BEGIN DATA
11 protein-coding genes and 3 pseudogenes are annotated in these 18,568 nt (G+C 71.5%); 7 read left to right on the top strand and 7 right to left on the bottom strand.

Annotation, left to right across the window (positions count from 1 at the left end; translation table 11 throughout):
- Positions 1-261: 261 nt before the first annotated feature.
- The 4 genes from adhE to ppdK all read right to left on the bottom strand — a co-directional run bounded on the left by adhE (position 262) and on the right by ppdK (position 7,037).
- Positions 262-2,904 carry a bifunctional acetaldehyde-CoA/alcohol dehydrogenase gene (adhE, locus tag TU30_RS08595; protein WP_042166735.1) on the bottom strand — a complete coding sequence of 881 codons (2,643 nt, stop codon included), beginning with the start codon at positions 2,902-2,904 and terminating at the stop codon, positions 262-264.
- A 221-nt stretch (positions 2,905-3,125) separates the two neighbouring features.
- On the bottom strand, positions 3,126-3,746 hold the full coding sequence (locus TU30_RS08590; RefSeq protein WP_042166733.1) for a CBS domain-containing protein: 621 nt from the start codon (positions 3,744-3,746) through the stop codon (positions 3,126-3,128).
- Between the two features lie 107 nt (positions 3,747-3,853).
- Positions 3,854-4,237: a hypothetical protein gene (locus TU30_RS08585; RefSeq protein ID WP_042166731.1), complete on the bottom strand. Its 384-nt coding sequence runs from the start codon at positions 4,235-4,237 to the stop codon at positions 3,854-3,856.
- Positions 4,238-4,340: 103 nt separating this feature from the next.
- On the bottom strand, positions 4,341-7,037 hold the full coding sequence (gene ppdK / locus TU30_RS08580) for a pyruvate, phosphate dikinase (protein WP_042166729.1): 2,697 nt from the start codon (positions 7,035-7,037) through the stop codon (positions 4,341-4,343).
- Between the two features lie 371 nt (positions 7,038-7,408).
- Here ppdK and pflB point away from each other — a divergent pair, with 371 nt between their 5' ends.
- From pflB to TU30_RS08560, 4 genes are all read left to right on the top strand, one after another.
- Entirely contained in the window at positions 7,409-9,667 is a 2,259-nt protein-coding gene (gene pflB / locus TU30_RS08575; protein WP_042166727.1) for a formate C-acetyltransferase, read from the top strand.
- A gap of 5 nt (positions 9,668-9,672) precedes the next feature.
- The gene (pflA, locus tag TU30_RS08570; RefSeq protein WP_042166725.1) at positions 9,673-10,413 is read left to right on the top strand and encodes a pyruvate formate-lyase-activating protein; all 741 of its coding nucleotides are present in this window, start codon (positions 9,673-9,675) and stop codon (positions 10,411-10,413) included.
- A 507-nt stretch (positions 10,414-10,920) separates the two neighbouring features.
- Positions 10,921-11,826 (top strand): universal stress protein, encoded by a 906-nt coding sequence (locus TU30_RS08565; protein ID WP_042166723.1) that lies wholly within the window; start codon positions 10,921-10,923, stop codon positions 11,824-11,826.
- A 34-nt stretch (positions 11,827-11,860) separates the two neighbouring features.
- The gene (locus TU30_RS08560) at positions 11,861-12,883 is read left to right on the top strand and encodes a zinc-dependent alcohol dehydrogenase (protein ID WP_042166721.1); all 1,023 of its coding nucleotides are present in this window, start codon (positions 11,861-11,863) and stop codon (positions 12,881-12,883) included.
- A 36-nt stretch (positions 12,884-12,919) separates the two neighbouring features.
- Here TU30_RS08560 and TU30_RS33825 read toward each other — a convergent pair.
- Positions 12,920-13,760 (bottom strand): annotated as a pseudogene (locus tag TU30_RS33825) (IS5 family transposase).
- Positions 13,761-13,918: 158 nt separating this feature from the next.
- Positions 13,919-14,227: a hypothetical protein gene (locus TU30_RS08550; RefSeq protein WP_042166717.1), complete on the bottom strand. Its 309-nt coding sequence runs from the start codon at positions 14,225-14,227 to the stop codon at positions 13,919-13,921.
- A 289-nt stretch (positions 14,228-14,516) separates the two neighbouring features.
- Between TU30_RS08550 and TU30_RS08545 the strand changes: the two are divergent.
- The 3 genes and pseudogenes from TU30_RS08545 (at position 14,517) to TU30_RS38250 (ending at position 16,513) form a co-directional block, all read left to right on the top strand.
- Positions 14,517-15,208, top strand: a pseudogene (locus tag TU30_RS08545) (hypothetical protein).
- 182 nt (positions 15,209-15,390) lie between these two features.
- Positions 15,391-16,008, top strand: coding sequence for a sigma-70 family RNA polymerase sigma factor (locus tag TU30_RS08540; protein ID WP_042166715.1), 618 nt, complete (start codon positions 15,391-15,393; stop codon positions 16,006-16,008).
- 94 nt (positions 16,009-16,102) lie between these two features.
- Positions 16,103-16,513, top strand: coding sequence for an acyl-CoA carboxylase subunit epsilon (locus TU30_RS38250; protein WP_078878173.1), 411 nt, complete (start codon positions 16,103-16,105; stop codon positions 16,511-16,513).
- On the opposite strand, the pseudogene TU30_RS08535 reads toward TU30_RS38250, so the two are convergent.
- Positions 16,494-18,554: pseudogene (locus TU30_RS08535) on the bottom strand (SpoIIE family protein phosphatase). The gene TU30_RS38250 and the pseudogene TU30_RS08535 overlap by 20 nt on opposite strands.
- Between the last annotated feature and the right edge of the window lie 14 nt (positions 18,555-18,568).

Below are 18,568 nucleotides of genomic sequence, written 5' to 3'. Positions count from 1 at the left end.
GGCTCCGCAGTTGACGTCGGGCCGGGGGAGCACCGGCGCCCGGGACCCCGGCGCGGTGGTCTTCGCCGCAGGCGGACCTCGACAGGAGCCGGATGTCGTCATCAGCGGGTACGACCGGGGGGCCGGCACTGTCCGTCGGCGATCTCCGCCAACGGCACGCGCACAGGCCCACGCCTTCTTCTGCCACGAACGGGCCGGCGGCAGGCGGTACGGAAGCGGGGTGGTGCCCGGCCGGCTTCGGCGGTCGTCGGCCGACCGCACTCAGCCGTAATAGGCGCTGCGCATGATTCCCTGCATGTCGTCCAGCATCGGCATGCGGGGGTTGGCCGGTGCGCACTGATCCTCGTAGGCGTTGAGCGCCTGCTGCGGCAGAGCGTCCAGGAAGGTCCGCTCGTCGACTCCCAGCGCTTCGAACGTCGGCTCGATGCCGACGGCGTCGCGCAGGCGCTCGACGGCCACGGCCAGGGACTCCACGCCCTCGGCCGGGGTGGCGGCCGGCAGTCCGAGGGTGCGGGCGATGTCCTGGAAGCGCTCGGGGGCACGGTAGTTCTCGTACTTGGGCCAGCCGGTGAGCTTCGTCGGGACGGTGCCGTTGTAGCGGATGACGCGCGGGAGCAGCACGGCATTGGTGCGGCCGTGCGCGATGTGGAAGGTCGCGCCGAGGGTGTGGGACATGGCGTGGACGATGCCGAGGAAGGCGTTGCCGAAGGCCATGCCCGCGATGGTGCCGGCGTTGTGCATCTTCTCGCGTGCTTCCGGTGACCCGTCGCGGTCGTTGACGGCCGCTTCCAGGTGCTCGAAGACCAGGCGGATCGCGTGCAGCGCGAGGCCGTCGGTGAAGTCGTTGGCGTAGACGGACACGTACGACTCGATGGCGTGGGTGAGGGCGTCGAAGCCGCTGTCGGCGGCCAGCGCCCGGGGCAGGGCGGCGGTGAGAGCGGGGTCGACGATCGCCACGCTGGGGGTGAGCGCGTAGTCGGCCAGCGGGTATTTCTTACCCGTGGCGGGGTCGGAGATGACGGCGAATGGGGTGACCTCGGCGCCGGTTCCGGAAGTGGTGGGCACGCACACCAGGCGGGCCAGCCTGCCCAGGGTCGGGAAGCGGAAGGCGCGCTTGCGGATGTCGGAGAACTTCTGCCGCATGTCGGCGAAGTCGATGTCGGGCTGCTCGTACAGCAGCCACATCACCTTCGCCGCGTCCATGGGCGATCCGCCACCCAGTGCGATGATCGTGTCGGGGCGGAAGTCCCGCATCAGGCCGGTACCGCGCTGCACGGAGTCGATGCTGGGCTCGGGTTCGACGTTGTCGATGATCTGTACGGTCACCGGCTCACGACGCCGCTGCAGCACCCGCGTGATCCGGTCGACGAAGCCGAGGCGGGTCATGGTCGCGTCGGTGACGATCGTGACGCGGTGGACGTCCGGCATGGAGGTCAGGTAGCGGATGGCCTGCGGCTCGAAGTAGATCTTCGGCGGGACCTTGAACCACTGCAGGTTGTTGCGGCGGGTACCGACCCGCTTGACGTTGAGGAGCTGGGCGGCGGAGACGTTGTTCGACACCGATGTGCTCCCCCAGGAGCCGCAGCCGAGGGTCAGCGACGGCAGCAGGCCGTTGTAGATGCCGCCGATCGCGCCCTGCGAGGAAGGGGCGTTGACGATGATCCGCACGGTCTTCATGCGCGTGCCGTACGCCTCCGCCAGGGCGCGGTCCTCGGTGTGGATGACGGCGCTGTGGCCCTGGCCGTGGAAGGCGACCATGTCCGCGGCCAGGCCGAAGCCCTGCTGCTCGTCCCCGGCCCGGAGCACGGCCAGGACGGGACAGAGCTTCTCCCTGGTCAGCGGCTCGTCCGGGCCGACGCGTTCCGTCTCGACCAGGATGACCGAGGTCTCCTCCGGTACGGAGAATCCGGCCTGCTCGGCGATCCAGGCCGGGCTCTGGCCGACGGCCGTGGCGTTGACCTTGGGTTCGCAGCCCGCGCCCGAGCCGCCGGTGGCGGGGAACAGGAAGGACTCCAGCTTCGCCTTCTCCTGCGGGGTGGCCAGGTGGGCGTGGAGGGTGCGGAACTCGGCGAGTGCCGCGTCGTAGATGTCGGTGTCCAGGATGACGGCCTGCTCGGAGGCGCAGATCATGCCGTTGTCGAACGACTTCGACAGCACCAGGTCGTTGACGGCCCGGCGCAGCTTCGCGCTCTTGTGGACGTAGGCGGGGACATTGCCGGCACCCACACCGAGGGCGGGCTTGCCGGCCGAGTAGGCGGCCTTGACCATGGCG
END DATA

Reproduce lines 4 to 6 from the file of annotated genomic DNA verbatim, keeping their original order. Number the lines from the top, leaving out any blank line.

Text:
- The 4 genes from adhE to ppdK all read right to left on the bottom strand — a co-directional run bounded on the left by adhE (position 262) and on the right by ppdK (position 7,037).
- Positions 262-2,904 carry a bifunctional acetaldehyde-CoA/alcohol dehydrogenase gene (adhE, locus tag TU30_RS08595; protein WP_042166735.1) on the bottom strand — a complete coding sequence of 881 codons (2,643 nt, stop codon included), beginning with the start codon at positions 2,902-2,904 and terminating at the stop codon, positions 262-264.
- A 221-nt stretch (positions 2,905-3,125) separates the two neighbouring features.